But there are two significant problems with this approach to Ezekiel 38-39.  First, as Edwin Yamauchi (a noted evangelical archaeologist and historian) has pointed out in his book, Foes from the Northern Frontier:  Invading Hordes from the Russian Steppes (Baker, 1983), this identification is based upon a number of unsubstantiated assumptions.  For one thing, Gog and Magog cannot be directly tied to the Scythians.  Yamauchi believes that their identity is not certain at all.  Furthermore, he contends that Meshech and Tubal cannot be tied to Moscow or Tobolsk in any sense.  He believes these are references to ancient Assyria which did invade Israel from the north.  This means that Ezekiel is speaking of Israel's immediate future (an Assyrian invasion from the north), which also prefigures an end-time event.

How do we know that to be the case?  If you follow the basic hermeneutical principle that the New Testament interprets the Old Testament (something dispensationalists are want to admit when it comes to interpreting biblical prophecy), then in Revelation 20:8-9, John speaks of Gog and Magog as symbolic of the nations of the earth, gathering together to make war on the saints (the church). 

This leads to the second problem with the dispensational understanding.  In Revelation 20:8-9, John is universalizing Ezekiel's prophecy of Israel being invaded from the north to the church being attacked from the four corners of the earth--this "spiritualizing" of the Old Testament as practiced by John under the inspiration of the Holy Spirit is, of course, the very thing dispensationalists claim is illegitimate.  The fact of the matter is, this is exactly what John does.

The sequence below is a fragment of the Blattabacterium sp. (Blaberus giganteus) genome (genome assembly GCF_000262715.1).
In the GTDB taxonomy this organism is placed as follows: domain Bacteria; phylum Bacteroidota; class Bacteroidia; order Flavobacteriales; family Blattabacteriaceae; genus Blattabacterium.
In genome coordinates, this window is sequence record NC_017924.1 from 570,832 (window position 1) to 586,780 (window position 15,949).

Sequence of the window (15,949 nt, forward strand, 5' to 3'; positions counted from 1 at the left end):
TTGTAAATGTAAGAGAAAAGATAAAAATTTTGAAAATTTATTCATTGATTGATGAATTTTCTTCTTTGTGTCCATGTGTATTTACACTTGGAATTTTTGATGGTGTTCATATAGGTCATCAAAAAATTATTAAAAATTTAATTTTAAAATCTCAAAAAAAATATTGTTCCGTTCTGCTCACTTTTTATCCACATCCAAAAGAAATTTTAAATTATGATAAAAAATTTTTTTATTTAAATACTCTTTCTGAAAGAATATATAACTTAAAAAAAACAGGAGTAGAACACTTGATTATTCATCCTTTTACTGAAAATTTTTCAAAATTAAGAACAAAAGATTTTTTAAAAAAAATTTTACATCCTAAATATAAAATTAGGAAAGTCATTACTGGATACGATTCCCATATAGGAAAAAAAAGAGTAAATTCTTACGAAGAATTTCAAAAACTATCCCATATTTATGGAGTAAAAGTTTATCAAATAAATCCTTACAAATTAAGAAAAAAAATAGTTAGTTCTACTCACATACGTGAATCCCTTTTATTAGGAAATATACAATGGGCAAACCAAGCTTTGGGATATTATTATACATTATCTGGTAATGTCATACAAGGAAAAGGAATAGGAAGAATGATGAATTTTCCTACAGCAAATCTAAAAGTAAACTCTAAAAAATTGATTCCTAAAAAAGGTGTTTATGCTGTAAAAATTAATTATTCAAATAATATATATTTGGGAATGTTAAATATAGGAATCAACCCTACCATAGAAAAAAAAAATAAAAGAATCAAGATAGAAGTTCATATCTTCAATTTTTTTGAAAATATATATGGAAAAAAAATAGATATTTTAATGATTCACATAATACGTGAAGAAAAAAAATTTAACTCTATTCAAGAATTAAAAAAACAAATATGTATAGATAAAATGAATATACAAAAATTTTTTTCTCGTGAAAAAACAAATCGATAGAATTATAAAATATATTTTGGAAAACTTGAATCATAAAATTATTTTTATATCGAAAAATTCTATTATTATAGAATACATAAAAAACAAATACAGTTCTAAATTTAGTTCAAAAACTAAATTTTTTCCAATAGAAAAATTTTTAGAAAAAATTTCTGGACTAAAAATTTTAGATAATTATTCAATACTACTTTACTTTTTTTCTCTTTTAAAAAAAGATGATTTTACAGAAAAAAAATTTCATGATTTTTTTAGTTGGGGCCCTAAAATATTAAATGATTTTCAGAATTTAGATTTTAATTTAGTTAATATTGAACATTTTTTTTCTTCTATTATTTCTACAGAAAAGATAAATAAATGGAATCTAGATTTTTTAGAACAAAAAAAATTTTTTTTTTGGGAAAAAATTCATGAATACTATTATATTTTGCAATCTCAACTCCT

In Revelation 20:8-9, John sees a vision of Gog and Magog leading all of the nations on the earth to wage war against God's people (the church), after Satan has been released from the Abyss.  These enemies of Christ and his church are ultimately and finally destroyed at Christ's second advent (see Beale, The Book of Revelation, Eerdmans, 1022-1024).  This means that the Assyrian invasion of Israel from the north foretold by Ezekiel, is actually typological of the end-times war upon the entire people of God as witnessed by John in his vision.

Man%20of%20sin%20small.jpgIf you are interested in such things, I also deal with this topic more fully in my recent book, The Man of Sin.  You can check it out, Click here: Riddleblog - Man of Sin - Uncovering the Truth About Antichrist

Rosenberg tells a great story and has gathered much interesting evidence about Islamic and Russian intentions.  But he also misuses the prophecy of Ezekiel 38-39 to make his point.